Before the anesthesiologist left earlier, he had given me a little button that I could push if my epidural seemed to be wearing off. I could push this twice. If it wore off after the second dose, I'd have to call the anesthesiologist to come back down. Well, during those two hours of waiting for baby to descend, I pushed that button both of my allotted times.

At around 7pm, after the second hour of waiting, they checked me. Baby still hadn't moved, so it was decided that I should start pushing to see if I could push him into my pelvis.

I then pushed for four hours.

Those four hours were, without a doubt, the hardest hours of my life. As I started to push, I regained the feeling in my legs and upper abdomen and I started to feel the pain of those contractions again. The epidural was wearing off at the worst possible time, and I'd already used up my two re-doses. They called in the anesthesiologist. Throughout my pushing phase, they had to call the anesthesiologist back to put in more epidural three times. And it never really helped much (I joke now that I could have kicked my midwife in the face. I really could have though. I had total use of my legs during my pushing phase. Which is not what I wanted. I had wanted to go natural, and since I decided to get the epidural, it had better work properly!) Apparently my body metabolizes that stuff like crazy.

After about two hours of pushing, baby was finally in the birth canal. But I was exhausted beyond anything I'd ever felt in my life. My body was convulsing and shaking again. I was bleeding everywhere. I started to lose it. I was no longer rational. The pain and the exhaustion were too much for me.

I won't go into more details here because, quite frankly, a lot of it is a blur now. I just remember hurting and hurting and hurting and pushing and pushing and pushing and bawling in completely hysterics. It probably looked pretty pathetic to everyone there. And I remember the insane burning of the feeling when the baby's head was pushing against my perineum (not crowning, but almost. Everyone could see his head. And he stayed right in that spot for an hour or so, which was just mean).

Finally, the midwife said she was going to call the OB on call to see if he could come try vacuum or forceps to get this baby out.

The OB came and tried for a while using his hands to turn the baby (apparently, little boy was sideways, which was causing him to get stuck in my pelvis). But baby boy wouldn't turn. I was shivering uncontrollably and had spiked a fever at this point. And the baby's heart rate started to drop with every contraction.

Finally, at about 11pm, the OB stood up and said, "This baby isn't coming out this way. I think it's time to just have a birthday. You need a c-section."

And, strangely, after an entire pregnancy of doing everything I could to avoid c-section, relief flooded through me. I could be done. And most of all, they would numb my stupid, epidural-resistant body and I wouldn't have to feel anything anymore.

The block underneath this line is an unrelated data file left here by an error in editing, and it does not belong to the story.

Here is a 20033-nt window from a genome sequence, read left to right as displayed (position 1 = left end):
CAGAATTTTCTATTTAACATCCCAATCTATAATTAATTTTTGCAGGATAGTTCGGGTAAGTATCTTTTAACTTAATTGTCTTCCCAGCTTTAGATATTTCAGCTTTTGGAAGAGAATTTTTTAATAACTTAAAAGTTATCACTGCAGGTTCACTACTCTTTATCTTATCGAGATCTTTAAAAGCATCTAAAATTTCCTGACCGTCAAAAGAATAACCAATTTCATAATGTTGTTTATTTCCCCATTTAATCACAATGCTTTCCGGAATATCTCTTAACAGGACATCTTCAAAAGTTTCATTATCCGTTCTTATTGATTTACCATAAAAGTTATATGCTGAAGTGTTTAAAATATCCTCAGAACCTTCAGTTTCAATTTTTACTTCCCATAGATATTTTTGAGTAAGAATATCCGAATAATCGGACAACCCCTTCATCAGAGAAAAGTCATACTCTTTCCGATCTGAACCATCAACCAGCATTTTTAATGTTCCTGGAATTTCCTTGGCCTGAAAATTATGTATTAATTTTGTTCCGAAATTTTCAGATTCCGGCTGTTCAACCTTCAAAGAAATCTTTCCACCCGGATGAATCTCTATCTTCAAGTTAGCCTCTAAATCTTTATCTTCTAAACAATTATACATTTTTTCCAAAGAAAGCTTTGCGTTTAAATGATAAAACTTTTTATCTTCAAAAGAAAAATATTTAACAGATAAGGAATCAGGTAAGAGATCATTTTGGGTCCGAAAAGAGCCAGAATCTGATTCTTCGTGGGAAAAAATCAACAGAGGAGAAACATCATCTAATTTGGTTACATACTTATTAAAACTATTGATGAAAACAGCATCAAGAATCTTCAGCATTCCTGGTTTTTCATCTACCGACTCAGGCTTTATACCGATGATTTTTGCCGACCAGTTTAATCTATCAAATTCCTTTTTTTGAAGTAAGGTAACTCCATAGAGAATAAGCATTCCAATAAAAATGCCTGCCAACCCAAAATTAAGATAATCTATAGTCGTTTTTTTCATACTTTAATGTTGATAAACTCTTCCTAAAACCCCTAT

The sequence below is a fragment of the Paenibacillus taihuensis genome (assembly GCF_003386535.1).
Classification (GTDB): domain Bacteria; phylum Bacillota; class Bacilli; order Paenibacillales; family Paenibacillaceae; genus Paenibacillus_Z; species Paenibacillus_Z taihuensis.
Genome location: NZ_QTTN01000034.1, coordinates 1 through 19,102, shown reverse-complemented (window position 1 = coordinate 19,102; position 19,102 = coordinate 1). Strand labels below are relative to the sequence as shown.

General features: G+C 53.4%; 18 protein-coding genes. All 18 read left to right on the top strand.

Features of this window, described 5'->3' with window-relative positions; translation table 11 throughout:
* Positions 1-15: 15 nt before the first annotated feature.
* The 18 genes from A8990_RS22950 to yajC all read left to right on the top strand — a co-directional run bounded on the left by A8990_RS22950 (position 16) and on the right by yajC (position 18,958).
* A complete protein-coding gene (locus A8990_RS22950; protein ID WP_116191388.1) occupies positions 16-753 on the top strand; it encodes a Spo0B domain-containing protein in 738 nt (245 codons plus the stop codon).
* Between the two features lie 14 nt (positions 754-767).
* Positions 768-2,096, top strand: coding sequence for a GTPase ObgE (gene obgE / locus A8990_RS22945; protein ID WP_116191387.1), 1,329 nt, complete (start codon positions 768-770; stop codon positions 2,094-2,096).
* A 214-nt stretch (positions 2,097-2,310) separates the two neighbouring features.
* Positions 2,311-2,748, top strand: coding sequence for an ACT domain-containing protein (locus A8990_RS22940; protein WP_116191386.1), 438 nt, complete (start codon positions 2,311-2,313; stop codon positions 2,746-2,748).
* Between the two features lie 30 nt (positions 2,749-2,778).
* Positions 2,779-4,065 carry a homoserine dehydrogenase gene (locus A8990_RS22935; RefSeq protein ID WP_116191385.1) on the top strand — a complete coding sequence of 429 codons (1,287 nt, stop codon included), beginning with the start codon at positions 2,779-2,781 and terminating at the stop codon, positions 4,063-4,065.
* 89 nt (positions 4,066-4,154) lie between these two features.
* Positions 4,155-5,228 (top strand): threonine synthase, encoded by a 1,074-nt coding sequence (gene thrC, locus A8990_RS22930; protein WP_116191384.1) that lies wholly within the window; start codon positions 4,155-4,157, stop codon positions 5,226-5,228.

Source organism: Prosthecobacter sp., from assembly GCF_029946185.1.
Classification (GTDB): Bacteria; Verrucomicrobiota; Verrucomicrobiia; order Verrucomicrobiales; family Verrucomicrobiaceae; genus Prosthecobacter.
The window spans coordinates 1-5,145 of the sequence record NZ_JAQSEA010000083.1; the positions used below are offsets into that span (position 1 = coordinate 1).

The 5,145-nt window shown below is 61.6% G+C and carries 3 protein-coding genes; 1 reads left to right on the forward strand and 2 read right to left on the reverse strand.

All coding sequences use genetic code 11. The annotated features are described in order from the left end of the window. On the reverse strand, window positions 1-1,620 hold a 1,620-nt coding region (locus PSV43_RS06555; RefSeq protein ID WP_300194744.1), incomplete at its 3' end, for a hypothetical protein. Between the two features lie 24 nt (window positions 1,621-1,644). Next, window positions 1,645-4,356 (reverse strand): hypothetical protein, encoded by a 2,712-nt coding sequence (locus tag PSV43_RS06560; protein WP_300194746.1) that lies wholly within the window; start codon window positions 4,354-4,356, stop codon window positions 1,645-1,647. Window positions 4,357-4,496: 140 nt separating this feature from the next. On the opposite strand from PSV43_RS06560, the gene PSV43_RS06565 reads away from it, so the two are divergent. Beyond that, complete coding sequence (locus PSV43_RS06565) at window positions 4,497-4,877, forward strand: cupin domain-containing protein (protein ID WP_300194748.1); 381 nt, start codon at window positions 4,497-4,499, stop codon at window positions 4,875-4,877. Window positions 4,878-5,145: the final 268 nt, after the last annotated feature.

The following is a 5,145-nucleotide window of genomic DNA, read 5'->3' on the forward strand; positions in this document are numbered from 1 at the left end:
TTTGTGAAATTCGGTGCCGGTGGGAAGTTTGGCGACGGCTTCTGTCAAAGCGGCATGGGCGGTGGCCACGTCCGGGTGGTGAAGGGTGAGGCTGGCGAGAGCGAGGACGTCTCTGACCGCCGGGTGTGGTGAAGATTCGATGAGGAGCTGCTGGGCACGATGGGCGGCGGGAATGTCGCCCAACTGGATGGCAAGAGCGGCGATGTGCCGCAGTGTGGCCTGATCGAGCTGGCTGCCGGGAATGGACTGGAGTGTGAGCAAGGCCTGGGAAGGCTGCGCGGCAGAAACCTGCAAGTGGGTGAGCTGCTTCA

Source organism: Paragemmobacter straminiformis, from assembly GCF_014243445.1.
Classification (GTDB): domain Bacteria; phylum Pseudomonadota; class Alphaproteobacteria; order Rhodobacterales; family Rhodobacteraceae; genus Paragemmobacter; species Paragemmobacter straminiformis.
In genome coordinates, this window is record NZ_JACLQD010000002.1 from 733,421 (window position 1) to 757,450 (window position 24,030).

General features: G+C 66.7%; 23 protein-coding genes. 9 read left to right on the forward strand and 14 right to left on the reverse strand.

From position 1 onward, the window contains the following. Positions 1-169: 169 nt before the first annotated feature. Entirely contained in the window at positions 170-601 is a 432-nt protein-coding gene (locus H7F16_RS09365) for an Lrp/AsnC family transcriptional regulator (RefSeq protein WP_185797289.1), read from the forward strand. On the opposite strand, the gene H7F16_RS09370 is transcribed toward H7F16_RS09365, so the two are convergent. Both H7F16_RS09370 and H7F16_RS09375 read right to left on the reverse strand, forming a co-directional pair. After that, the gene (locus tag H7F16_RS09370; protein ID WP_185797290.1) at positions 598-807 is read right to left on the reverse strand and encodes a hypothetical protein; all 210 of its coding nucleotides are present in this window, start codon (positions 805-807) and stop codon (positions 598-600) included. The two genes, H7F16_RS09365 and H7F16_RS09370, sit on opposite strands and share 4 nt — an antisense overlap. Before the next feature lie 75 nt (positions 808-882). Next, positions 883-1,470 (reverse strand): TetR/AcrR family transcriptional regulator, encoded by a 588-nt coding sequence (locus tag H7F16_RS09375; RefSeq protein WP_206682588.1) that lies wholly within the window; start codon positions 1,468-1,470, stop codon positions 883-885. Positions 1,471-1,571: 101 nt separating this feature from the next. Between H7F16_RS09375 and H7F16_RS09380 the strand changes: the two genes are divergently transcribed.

I was terrified. But so relieved. I was going to get to be done. No more pushing. No more of this pain. My baby would finally be born. I could be done with this labor.

I spent the next little bit praying and trying not to freak out as they prepped me for surgery.

I don't really have much to say about the c-section except that it was a lot quicker than I thought it would be. Within about five minutes, I heard that first cry from my little baby. They spent a lot longer stitching me back up than they did getting him out.

The moment I first saw my baby made all of the things that I'd gone through that day so worth it. He was beautiful. They brought him over all bundled up and put him next to my face so I could see him while the doctors finished my surgery. He was so beautiful. I talked to him. Told him how much I loved him and how happy I was to finally meet him. He seemed to recognize my voice instantly. I kissed his sweet cheeks and stroked his soft skin and marveled at how precious he was. Remembering that moment nearly brings me to happy tears every time.

The rest of that night was a huge fog. I was on so much medication that I really don't remember hardly anything. I vaguely remember nursing my baby boy for the first time, but even that isn't very clear and I've gleaned most of what I know about that experience from my husband because I really just don't remember it.

But my baby boy was born, and he is beautiful and I can't imagine my life without him. He was a whopping 8 lbs 15 oz and 22 inches long. He had a full head of beautiful brown hair and the biggest, most innocent eyes I've ever seen.

So, as I look back at my whole labor experience, a few things stand out in my mind.
1: They aren't kidding when they say that childbirth hurts. Oh my word. It's a kind of pain that I couldn't even comprehend until I was experiencing it. I appreciate all of the mothers in this world so much more. Especially those who choose to have more babies. :)
2: Natural childbirth is freaking intense. I am seriously in awe of any woman who is able to do it. I seriously wanted to do it, and I'm dang proud of myself for going as long as I did. I don't regret my decision to get the epidural at all, but man. You women who go unmedicated are seriously my heroes.
3: C-section is hard! I never really thought about the fact that it is major abdominal surgery! You hear about it all the time, and it just kind of becomes commonplace. I never realized how painful it could be to recover from. Not fun at all.
4: Newborn babies are miracles. I'm telling you, I have no idea why on earth God would trust me with this precious little one, but He has and I am so intensely grateful. I love this baby in a way I've never loved anything in my life.
5: My husband is my hero. Having him and his strength in the delivery room was an unbelievable blessing. I made the right choice when I married him. Also, he's a fantastic daddy. :)

And that's my story. I think it'll be a little while before I have another baby, and during the whole process I would have told you that I'd never do it again. But once I met my little one, I realized how worth it those babies are. So yes, I hope for future kids... I just hope they aren't quite as stubborn about being born as this one. :)

And now... pictures! (Because what kind of proud mama would I be if I didn't show of pictures of my adorable little baby?!)

 This was the last pic of me pregnant. I was still about a week away from giving birth, but you get the idea. Big belly. :)

First picture of my little baby! He looks just like his daddy in this one. And you can see all of that hair!

Sorry for the blurriness. He is a little wiggler!

Going home from the hospital. He was four days old here, and down to 8 lbs 2 oz.

This is a photo from the other day when he was letting me snuggle him. He's a little chunker now at three weeks old and 10 and a half pounds! Love my little man!